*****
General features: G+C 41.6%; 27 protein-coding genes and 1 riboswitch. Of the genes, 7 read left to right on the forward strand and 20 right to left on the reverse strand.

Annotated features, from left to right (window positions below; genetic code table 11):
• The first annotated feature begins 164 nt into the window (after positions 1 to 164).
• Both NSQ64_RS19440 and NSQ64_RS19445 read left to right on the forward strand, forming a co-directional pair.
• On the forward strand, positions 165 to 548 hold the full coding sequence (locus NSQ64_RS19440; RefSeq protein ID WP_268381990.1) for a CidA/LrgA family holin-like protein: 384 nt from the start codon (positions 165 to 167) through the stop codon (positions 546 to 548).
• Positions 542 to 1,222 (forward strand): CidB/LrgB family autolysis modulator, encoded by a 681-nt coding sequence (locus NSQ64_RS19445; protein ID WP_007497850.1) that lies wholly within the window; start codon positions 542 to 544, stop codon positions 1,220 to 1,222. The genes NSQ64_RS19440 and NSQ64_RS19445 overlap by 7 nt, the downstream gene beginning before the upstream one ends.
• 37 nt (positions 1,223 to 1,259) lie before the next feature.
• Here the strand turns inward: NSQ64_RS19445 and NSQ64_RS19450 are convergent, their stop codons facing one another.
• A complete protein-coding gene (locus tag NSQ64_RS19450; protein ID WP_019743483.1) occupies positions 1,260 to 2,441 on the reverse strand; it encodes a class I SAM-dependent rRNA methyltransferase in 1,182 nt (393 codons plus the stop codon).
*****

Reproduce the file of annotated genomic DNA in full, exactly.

General features: G+C 41.6%; 27 protein-coding genes and 1 riboswitch. Of the genes, 7 read left to right on the forward strand and 20 right to left on the reverse strand.

Annotated features, from left to right (window positions below; genetic code table 11):
• The first annotated feature begins 164 nt into the window (after positions 1 to 164).
• Both NSQ64_RS19440 and NSQ64_RS19445 read left to right on the forward strand, forming a co-directional pair.
• On the forward strand, positions 165 to 548 hold the full coding sequence (locus NSQ64_RS19440; RefSeq protein ID WP_268381990.1) for a CidA/LrgA family holin-like protein: 384 nt from the start codon (positions 165 to 167) through the stop codon (positions 546 to 548).
• Positions 542 to 1,222 (forward strand): CidB/LrgB family autolysis modulator, encoded by a 681-nt coding sequence (locus NSQ64_RS19445; protein ID WP_007497850.1) that lies wholly within the window; start codon positions 542 to 544, stop codon positions 1,220 to 1,222. The genes NSQ64_RS19440 and NSQ64_RS19445 overlap by 7 nt, the downstream gene beginning before the upstream one ends.
• 37 nt (positions 1,223 to 1,259) lie before the next feature.
• Here the strand turns inward: NSQ64_RS19445 and NSQ64_RS19450 are convergent, their stop codons facing one another.
• A complete protein-coding gene (locus tag NSQ64_RS19450; protein ID WP_019743483.1) occupies positions 1,260 to 2,441 on the reverse strand; it encodes a class I SAM-dependent rRNA methyltransferase in 1,182 nt (393 codons plus the stop codon).